If you’ve spent any time dieting or trying to lose weight, you’ve probably heard about both intermittent fasting and dieting cheat days. Intermittent fasting is popular since it doesn’t restrict what you eat, it only restricts when you eat.
Cheat days are more controversial, some people think they are a great way to maintain your commitment to dieting the rest of the time, while others worry that cheating slows progress and can tank your motivation to stick to your diet.
But, can they work together? Can you add a cheat day to your intermittent fast routine and maintain results?
A classic intermittent fasting cheat day, unlike a dieting cheat day, is less about changing up what kinds of foods you eat (although some combine fasting with a diet program as well) and more about when you eat it. So, say you restrict eating to 8 hours a day, from 11 am to 7 pm.
A cheat day on this program would let you eat before 11 am, giving you a chance to enjoy your favorite breakfast foods, and after 7 pm, so you could get some popcorn during your movie date night at the theater.
Now, the reason intermittent fasting works even for people who don't make any other changes to their eating habits is that in the limited time frame you're less likely to consume as many calories as you would during a full day of free eating.
If you were to indulge in one cheat day a week your overall weight loss results would depend on whether you eat more calories that one day than you save the rest of the week by fasting.
In other words, the calories you don’t eat the six days you fast must total more than any extra calories you eat on your cheat day. Sounds pretty easy, right?
Well, there are some other things to consider. For instance, even if you're using intermittent fasting to combat insulin resistance or other serious metabolic disorders, a cheat day may not hamper your results.
However, if you fill your cheat day by eating the kinds of food that contribute to insulin resistance and obesity you may struggle to lose weight. Even on intermittent fasting cheat days, you should pay attention to what your body is telling you.
Eat until you're full, but not stuffed. If you do add foods you wouldn’t normally eat, think about what it is you really want and will enjoy the most. Sure, a cookie might sound good, but if what you really want is a brownie or a bowl of ice cream you should skip the cookie and go for that instead.
Another thing to keep in mind if you fast most of the time, but add cheat days into your routine, is that you may not always want to eat outside of your normal hours. If your body is used to fasting and doesn’t prompt you to eat you shouldn’t try to force yourself to eat. If you find yourself tempted to eat just because it’s a cheat day as yourself if there is something specific you’re craving.
For instance, if you usually skip breakfast and aren’t hungry the morning of your cheat day, don’t try to make yourself eat breakfast until you are hungry.
But do ask yourself what about breakfast you are craving and enjoy that food when you start to feel hungry again. Eating this way will help maintain your weight loss while still giving you that indulgent cheat day feeling.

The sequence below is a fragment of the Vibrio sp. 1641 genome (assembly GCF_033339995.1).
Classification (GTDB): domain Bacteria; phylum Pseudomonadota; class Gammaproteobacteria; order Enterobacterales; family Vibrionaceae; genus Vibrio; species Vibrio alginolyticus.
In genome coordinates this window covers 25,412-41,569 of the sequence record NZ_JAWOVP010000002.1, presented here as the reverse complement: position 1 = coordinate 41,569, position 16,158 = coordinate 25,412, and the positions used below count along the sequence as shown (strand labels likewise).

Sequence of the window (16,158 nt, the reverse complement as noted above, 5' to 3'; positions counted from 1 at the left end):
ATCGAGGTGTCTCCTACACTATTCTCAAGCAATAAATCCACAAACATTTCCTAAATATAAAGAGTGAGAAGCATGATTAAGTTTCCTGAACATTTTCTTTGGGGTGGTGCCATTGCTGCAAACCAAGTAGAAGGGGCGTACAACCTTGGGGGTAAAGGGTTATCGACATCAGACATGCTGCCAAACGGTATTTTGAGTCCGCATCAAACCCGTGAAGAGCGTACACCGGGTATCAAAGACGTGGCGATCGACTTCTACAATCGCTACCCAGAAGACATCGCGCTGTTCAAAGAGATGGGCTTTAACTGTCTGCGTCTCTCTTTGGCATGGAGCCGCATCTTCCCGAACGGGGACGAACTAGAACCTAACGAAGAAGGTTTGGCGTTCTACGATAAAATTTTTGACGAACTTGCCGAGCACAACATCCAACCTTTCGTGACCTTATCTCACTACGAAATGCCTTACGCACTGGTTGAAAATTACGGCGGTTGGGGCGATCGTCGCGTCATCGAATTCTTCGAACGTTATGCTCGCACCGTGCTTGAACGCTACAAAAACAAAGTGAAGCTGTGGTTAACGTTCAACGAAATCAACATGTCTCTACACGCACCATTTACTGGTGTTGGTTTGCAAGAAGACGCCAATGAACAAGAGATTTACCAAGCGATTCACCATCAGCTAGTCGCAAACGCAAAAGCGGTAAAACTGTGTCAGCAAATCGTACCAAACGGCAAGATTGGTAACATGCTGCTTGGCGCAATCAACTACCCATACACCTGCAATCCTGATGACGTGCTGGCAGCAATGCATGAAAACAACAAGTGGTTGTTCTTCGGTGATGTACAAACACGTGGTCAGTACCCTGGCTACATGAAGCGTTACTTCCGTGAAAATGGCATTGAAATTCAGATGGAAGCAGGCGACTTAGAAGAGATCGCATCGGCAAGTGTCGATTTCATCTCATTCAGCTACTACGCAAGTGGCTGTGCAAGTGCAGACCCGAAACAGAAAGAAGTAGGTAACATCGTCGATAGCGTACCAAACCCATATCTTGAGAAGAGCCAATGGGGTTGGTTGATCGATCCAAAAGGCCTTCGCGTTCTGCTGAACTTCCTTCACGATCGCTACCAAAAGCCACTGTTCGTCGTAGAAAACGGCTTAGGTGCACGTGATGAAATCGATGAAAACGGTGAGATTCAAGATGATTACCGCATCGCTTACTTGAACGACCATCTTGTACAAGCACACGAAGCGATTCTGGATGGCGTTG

For some, a cheat day isn't necessary for intermittent fasting because intermittent fasting is more of a lifestyle change than a diet. But if you miss early morning breakfasts and midnight snacks a cheat day can help you manage those cravings without backsliding.
So yes, you can have an intermittent fasting cheat day. Just keep in mind that you should not eat more calories than you save the rest of the week and be careful that you stick to one cheat day at a time, not several in a row.
This is a great question because you can have a lot of flexibility to your cheat days. Some people prefer a cheat day where they can eat whatever they want whenever they want it. Other people only add an hour or two to their normal eating times, long enough to have an extra snack or indulge at a social gathering, but without adding all the calories of a full day.
Ask how long you want it to be. Maybe a full day is a good option. But, if you're not a breakfast eater it might work just as well to stick to your usual morning routine and only add a couple of hours at night.
Make sure you add enough time to your cheat day to make it feel like something special. Remember that cheat days are, in part, a reward for committing to good habits the rest of the time.
Of course, everyone’s body is different, so some people can get away with more cheat days than others and still get results. However, as a general rule of thumb, you should have more days of intermittent fasting than cheat days.
After all, they are called cheat days, they should be a special reward not a regular part of the routine. Some people do well with a once-a-week cheat day, usually on the weekend.
Other people prefer (and get better results from) only having cheat days every other week, once a month, or only on special occasions like birthdays, family gatherings, and holidays.
Having a cheat day here and there won't disturb your weight loss too much. Ultimately, it’s less about how often you have a cheat day and more about how impactful your cheat day is to your overall routine.
Have one often enough to feel good about them without shaking your commitment to your fasting routine the rest of the time.
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